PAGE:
Senator Imee Marcos has expressed concern that late-night water rationing could extend into daytime and that drought could occur in lowland farms, as dam water levels go down faster this summer.
Marcos said that the water level at Angat Dam – the main source of drinking water for Metro Manila and irrigation for farmers in Pampanga and Bulacan – could dip from the present 191 meters to the critical level of 180 meters before the next administration takes over.
“We have been complacent for four decades. Most of the old dams like Angat, Pantabangan, and Magat opened between 1967 and 1983 but have not been rehabilitated since then,” Marcos explained.
“Cloud-seeding and water rationing are just stopgap measures. It has not rained despite the forecast of a longer La Niña,” she added.
Amid budget constraints, Marcos said the next administration should ramp up investment in small water impounding systems that can harvest rainwater during the wet season.
“These will be earthen dams not more than 30 meters high and that can store up to 50 million cubic meters of water. Even upland farmers can benefit from them,” Marcos explained.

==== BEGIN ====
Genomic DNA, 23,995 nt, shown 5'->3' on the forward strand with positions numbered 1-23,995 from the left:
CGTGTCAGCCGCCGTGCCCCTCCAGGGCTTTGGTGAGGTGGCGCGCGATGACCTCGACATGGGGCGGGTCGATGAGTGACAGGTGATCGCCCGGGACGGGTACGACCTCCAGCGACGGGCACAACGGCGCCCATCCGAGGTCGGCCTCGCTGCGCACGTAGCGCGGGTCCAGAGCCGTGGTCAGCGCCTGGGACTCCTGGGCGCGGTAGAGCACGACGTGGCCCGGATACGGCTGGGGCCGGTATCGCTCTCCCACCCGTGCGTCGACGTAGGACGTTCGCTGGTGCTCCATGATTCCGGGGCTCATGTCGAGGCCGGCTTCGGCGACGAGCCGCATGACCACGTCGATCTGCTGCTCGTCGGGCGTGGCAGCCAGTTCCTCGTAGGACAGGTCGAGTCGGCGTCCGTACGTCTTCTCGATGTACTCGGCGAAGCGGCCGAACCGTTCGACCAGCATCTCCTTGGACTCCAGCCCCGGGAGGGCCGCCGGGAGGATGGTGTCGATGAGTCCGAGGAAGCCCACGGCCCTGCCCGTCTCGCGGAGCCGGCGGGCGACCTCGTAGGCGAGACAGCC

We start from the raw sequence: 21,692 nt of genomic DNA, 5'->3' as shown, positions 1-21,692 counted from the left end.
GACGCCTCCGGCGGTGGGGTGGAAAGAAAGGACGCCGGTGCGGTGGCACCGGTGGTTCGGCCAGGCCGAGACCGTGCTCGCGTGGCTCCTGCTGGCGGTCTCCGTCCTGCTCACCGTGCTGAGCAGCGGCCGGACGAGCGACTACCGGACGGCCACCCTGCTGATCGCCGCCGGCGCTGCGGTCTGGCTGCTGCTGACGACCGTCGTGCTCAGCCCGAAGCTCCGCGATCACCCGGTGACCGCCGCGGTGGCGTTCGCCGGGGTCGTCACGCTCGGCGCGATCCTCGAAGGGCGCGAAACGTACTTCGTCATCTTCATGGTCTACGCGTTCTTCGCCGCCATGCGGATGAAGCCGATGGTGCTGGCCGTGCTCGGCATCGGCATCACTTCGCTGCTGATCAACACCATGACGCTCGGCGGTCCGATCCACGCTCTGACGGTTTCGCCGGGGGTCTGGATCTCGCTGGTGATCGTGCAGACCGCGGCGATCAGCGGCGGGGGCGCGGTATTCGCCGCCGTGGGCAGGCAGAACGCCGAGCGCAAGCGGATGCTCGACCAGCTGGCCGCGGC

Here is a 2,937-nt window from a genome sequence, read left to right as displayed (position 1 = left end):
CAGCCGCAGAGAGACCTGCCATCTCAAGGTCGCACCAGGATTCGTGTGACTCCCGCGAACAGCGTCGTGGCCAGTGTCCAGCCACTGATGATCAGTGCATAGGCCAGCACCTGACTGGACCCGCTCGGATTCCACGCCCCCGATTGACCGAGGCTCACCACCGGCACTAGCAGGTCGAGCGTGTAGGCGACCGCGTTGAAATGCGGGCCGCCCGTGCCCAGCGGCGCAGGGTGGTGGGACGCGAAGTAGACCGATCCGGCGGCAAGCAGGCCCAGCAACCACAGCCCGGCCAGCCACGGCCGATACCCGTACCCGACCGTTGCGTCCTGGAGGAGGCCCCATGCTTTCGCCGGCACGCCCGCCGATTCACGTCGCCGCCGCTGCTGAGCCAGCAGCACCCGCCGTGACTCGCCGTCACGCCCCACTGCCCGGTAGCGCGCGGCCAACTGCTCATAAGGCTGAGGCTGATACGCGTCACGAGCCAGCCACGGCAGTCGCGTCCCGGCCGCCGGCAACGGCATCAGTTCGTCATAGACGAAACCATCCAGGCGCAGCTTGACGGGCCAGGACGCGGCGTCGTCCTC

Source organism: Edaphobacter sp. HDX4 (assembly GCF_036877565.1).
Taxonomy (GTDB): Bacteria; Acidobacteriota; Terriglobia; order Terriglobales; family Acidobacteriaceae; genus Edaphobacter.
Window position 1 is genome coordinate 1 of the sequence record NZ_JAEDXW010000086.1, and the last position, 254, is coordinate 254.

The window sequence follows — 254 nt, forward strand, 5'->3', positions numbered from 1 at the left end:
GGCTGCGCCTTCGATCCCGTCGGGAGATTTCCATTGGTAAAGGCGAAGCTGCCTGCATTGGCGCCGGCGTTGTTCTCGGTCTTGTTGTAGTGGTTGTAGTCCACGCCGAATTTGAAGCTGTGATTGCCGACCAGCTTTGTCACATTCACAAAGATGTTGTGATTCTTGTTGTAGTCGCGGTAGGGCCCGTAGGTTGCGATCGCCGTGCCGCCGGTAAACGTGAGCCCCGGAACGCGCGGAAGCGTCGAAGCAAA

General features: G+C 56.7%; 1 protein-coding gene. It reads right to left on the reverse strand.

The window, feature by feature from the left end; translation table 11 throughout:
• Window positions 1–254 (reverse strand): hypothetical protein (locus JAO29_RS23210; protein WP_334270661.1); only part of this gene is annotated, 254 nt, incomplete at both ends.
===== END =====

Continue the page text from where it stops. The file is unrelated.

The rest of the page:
The country harvests less than 10% of rainwater, most of which runs off to the sea, according to the Philippine Atmospheric, Geophysical and Astronomical Services Administration.
“Rainwater harvesting facilities can also reduce flooding during the wet season, besides supporting farmland irrigation, fish farming, urban sanitation, and other non-potable uses like community greening or even washing your car,” Marcos pointed out.
Marcos has also sought to establish a Water Resources Management Authority via Senate Bill 1940 to consolidate the overlapping functions of more than 30 national government offices, local water boards, and privatized water utility operators.
“The challenges of a growing population and global climate change require the next administration to craft a clear strategy within its means to deal with the worsening water crisis,” Marcos said.(PR)